Endodontics (Root Canals)
Endodontics, from the Greek endo (inside) and odons (tooth), deals with the tooth pulp and the tissues surrounding the root of a tooth. If the pulp has become diseased or injured, endodontic treatment is required to save the tooth.
Our in-house endodontist, Dr. Sean Lee is a specialist in saving teeth and can help you with:
- Non-Surgical Root Canals
- Endodontic Re-Treatment
- Injured Teeth & Cracked Teeth
Meet Dr. Sean Lee
Dr. Sean Lee received his bachelor’s degree (B.S. Biology) from the University of California at Irvine and his dental degree from the University of Pennsylvania. Following his dental training, Dr. Lee served three years as a general dentist in the U.S. Army where he performed all facets of restorative dentistry. After his honorable discharge from active duty, Dr. Lee went on to complete his endodontic residency at Columbia University in New York City. In his spare time, Dr Lee enjoys spending time with his wife and 2 kids, traveling, hiking and golf
What is Root Canal Therapy?
Root canals are the thin passages that run from the soft inner tissue of your tooth (pulp) to the tip of the root of your tooth. These canals may become infected in a variety of ways, most commonly as a result of untreated cavities. Because the canals contain nerve fibers, infections of this sort are often accompanied by varying amounts of pain.
Root Canal Procedure Root canal procedures not only preserve your dental and oral health, but also improve the appearance of teeth darkened by infection. They are likewise a preventative measure to help you to avoid costly restorations to replace a tooth lost to decay and infection.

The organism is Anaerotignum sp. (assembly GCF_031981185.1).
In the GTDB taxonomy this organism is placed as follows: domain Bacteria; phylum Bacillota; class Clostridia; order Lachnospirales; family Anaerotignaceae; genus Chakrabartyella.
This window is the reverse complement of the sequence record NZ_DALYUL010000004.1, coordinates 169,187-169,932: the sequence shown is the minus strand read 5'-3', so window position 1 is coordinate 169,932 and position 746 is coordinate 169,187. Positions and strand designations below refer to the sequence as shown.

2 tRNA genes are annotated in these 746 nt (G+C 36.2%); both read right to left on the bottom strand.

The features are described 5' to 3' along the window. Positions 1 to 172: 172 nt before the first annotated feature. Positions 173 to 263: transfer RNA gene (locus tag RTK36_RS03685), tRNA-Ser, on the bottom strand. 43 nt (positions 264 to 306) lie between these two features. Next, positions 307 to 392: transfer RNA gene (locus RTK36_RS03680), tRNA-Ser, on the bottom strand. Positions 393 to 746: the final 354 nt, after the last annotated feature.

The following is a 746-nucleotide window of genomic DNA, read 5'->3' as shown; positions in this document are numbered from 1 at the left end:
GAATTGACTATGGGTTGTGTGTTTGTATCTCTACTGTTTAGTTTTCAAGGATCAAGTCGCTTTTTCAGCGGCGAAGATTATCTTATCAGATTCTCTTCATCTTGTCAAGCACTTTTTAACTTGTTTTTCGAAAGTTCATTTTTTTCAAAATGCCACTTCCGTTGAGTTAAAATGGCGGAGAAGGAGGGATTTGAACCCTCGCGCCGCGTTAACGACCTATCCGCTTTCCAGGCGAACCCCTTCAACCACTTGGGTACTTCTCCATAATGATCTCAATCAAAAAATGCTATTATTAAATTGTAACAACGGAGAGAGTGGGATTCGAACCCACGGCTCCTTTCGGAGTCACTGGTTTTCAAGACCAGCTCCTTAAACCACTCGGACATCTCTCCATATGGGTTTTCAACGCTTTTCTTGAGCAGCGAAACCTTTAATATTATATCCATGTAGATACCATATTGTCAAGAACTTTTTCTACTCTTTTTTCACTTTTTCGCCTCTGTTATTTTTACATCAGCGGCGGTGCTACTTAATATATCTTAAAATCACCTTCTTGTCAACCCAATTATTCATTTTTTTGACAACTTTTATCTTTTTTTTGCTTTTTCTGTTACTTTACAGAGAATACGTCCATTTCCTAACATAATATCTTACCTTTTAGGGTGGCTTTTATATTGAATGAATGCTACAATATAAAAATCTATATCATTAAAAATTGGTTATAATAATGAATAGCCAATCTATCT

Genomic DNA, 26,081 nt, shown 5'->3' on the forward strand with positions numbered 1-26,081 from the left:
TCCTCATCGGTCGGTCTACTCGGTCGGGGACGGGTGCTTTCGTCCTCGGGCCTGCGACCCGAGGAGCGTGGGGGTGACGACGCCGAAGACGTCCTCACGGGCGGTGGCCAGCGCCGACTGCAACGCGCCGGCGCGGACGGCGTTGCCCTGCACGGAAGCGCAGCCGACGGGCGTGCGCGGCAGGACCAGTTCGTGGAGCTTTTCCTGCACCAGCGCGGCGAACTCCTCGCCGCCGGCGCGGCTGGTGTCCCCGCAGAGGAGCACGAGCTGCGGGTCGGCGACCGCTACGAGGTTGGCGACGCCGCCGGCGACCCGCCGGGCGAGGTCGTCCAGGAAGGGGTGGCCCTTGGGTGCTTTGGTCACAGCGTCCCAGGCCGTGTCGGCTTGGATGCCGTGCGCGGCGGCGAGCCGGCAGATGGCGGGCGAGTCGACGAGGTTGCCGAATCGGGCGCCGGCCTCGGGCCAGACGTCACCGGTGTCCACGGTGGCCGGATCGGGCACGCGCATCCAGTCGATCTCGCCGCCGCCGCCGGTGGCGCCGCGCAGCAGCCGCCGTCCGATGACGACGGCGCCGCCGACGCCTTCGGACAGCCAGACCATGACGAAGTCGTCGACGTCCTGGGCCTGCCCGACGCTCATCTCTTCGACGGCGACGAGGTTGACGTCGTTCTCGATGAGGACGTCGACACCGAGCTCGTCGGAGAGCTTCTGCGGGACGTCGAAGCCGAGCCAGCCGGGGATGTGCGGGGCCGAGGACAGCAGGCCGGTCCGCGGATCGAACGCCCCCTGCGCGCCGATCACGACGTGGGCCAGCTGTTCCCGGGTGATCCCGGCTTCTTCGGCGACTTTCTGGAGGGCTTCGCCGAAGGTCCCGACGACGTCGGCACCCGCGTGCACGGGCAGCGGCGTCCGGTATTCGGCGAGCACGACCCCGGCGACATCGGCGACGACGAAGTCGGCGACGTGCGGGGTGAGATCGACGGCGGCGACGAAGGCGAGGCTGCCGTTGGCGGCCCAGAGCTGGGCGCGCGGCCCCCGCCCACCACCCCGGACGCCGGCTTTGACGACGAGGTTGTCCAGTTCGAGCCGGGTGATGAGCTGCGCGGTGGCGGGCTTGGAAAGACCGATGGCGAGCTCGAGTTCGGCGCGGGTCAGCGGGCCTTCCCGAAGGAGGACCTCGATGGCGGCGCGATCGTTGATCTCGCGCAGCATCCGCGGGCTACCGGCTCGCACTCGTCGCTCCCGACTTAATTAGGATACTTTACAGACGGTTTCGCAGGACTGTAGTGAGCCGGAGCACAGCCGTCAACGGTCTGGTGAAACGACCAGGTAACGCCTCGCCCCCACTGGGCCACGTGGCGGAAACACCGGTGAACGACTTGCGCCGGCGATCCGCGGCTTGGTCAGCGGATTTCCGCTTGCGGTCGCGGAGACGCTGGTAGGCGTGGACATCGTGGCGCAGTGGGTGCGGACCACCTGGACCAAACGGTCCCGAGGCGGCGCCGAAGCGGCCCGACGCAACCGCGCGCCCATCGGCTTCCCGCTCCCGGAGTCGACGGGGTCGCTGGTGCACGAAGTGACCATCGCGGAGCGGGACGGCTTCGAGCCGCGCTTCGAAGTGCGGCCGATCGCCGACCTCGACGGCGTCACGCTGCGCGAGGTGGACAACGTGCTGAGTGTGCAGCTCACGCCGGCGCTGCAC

Many people are concerned by the potential pain of a root canal procedure. You may be surprised to learn that modern day root canal therapy is usually painless as a result of new and more effective pain medications and techniques.
After sufficiently numbing the area, your dentist creates an opening on the surface of the tooth. He then gently removes any decayed tissue or bacteria from the canal. The inside of the tooth is then thoroughly cleaned and supplied with initial filling material, accompanied by medications to soothe the area.
A final filling, such as those used to fix cavities, is applied to the surface of the tooth. In many cases, a crown is placed instead of a filling to provide more structural support for the tooth.
Most often, both the diagnostic exam and the root canal procedure can be completed in one office visit.